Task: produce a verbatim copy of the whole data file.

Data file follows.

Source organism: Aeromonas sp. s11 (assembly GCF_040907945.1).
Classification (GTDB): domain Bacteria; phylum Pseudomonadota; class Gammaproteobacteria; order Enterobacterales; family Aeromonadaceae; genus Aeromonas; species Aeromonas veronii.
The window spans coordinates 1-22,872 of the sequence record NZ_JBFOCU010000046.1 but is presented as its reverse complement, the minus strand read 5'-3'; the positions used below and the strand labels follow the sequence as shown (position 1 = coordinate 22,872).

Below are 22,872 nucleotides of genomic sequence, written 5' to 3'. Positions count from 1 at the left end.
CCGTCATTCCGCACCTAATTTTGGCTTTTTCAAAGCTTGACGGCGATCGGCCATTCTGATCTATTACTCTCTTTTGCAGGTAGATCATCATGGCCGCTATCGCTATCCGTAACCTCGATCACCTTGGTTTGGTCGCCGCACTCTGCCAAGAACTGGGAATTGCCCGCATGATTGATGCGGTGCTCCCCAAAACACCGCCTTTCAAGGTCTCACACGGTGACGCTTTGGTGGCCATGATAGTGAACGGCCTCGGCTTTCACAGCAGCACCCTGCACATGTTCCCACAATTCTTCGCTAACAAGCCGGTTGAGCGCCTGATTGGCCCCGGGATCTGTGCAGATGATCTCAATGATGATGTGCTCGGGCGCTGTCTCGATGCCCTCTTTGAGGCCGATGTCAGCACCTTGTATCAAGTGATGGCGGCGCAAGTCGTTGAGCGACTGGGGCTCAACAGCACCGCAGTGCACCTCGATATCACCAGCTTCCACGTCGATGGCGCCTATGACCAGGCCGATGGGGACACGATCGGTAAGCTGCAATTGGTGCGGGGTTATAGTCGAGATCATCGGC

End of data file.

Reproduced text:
Source organism: Aeromonas sp. s11 (assembly GCF_040907945.1).
Classification (GTDB): domain Bacteria; phylum Pseudomonadota; class Gammaproteobacteria; order Enterobacterales; family Aeromonadaceae; genus Aeromonas; species Aeromonas veronii.
The window spans coordinates 1-22,872 of the sequence record NZ_JBFOCU010000046.1 but is presented as its reverse complement, the minus strand read 5'-3'; the positions used below and the strand labels follow the sequence as shown (position 1 = coordinate 22,872).

Below are 22,872 nucleotides of genomic sequence, written 5' to 3'. Positions count from 1 at the left end.
CCGTCATTCCGCACCTAATTTTGGCTTTTTCAAAGCTTGACGGCGATCGGCCATTCTGATCTATTACTCTCTTTTGCAGGTAGATCATCATGGCCGCTATCGCTATCCGTAACCTCGATCACCTTGGTTTGGTCGCCGCACTCTGCCAAGAACTGGGAATTGCCCGCATGATTGATGCGGTGCTCCCCAAAACACCGCCTTTCAAGGTCTCACACGGTGACGCTTTGGTGGCCATGATAGTGAACGGCCTCGGCTTTCACAGCAGCACCCTGCACATGTTCCCACAATTCTTCGCTAACAAGCCGGTTGAGCGCCTGATTGGCCCCGGGATCTGTGCAGATGATCTCAATGATGATGTGCTCGGGCGCTGTCTCGATGCCCTCTTTGAGGCCGATGTCAGCACCTTGTATCAAGTGATGGCGGCGCAAGTCGTTGAGCGACTGGGGCTCAACAGCACCGCAGTGCACCTCGATATCACCAGCTTCCACGTCGATGGCGCCTATGACCAGGCCGATGGGGACACGATCGGTAAGCTGCAATTGGTGCGGGGTTATAGTCGAGATCATCGGC